Earlier this month, I went to HASTAC 2016 at Arizona State University (ASU) to present MLab research on the optophone. The optophone was a reading aid for the blind that, beginning in the 1910s, converted text into sound. It was also a precursor to optical character recognition (OCR) technology. In my talk, I stressed how prototyping the optophone helps us better understand what is missing or what we cannot know for sure about it. These gaps are important to keep in mind because—at least to our knowledge—no stable, working version of the optophone exists today. But more important, the prototyping process stresses absences in the historical record—traces of people, agents, and labour that have been ignored, lost, destroyed, or otherwise made inaccessible.
As Victoria, Jentery, and I discuss elsewhere (based on research we conducted with Danielle and Katherine), Mary Jameson was a key developer of early optophones despite the fact that historical sources diminish her contributions to media history by referring to her as a demonstrator or user. Prototyping the optophone becomes a way to better understand how Jameson (and others like her) may have contributed to the optophone and developed it over time without assuming we can ever inhabit or recover that labour. It also becomes a way to write Jameson into a historical record that contains significant omissions, exaggerations, and distortions. For example, sources written by sighted people—as well as current historical narratives about the optophone—focus on the conversion of text into sound, at the expense of the demanding procedures involved in setting up and navigating the various components of the optophone’s frame.
Moreover, sources such as The Moon Element, by E.E. Fournier d’Albe (credited as the optophone’s inventor), also tend to reference reading speed as the ultimate measure of success and the means by which all blind people’s problems would be solved. Although historical documents suggest that, after years of practice, Mary Jameson read at a rate of up to sixty-words-per-minute on an optophone, this rate depended tremendously on which reading optophone Jameson was using, when, and in what context. Furthermore, if we read the writing of operators such as Jameson and Harvey Lauer, we might find different measures of success altogether, including how the optophone allowed them to access not only texts previously legible only to sighted people but also materials beyond the conventional print categories that Fournier d’Albe used as a baseline or default. Examples of the latter include using an optophone to check if a pen is working or to read labels on packaged goods in order to relabel them in Braille.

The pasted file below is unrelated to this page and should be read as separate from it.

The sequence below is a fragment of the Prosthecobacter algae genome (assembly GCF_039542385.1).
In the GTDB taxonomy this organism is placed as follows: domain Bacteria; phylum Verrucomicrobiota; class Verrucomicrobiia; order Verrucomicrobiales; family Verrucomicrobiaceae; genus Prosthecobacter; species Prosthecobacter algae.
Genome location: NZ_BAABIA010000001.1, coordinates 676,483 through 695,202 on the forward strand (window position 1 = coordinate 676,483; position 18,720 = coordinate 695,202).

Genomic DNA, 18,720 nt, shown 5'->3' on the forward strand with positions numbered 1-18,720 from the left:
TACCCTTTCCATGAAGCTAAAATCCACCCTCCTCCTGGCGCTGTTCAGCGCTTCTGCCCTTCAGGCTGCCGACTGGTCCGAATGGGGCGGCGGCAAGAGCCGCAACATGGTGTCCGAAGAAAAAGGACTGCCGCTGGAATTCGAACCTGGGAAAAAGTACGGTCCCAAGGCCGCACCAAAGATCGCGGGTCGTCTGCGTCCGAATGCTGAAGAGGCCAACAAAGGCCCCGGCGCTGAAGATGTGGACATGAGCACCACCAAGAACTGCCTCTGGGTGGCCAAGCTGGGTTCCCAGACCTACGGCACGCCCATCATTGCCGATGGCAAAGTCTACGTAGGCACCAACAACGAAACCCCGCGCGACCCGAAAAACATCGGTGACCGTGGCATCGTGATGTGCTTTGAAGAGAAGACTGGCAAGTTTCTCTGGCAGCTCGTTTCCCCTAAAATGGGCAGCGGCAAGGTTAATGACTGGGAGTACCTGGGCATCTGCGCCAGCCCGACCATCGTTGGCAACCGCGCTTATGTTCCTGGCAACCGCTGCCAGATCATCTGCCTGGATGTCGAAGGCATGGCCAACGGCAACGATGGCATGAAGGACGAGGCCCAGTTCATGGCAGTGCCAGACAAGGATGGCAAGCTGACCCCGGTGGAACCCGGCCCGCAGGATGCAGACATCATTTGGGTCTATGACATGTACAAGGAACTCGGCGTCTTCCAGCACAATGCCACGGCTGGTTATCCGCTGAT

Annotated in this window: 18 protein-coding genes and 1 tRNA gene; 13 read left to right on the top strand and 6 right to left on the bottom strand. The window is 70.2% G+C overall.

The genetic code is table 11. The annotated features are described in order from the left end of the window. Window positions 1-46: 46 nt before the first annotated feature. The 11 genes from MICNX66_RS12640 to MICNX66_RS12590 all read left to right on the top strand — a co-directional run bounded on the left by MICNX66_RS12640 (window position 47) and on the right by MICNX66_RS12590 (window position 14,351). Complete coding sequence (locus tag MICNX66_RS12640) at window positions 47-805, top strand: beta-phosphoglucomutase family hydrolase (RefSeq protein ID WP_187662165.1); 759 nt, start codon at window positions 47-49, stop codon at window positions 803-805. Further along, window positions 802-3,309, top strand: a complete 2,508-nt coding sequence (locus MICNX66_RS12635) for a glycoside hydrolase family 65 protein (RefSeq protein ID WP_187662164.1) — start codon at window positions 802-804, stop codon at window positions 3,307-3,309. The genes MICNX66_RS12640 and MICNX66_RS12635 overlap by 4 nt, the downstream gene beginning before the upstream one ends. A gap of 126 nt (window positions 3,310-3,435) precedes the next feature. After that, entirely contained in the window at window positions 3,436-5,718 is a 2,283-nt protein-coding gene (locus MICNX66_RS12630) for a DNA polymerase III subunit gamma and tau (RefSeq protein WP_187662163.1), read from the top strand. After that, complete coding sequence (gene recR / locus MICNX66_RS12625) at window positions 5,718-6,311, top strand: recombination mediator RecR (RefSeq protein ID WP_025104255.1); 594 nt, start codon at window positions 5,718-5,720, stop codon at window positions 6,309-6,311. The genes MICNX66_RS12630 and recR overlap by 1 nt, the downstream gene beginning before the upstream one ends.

If we prototype the conversion process itself, then we also get a sense of just how intricate early conversion and interpretation were, despite the fact that sighted people such as Fournier d’Albe suggested they were quite simple. In the MLab, I am currently using a combination of Python, OpenCV (open source computer vision), a Raspberry Pi, and—somewhat ironically—OCR technology to recreate the optophone’s conversion mechanism or “tracer.”
Tracers would scan each line of type with continuous beams of light, producing an analogue stream of noise and silence corresponding with their movement across the page. But since OCR reads each line discretely, character by character, then it would be very difficult, if not impossible, to capture the same degree of fine-grained feedback and control that an operator likely had in the past. Put this way, prototyping points to what we cannot access instead of what is available at hand. Exposing the limitations of current technologies when remaking past ones also disputes the common assumption that innovation always marches in a teleological or straightforward path toward a new and improved future.
From this perspective, prototyping may resist grand historical narratives by stressing the everyday work of incremental development as much in its consideration of the past as it does in present-day praxis. It also highlights differences between then and now and points to absences in the historical record that can be addressed only through conjecture, never entirely proved or disproved. In doing so, it foregrounds how media history is contingent and slippery, and manifests this elusiveness in material form. As a kind of inquiry, prototyping acts with materials even as it works against the grain of written history.
Post by Tiffany Chan, attached to the KitsForCulture and HASTAC project, with the news, physcomp, and fabrication tags. Featured image care of the MLab. Thanks to Robert Baker (Blind Veterans UK), Mara Mills (New York University), and Matthew Rubery (Queen Mary University of London) for their support and feedback on this research.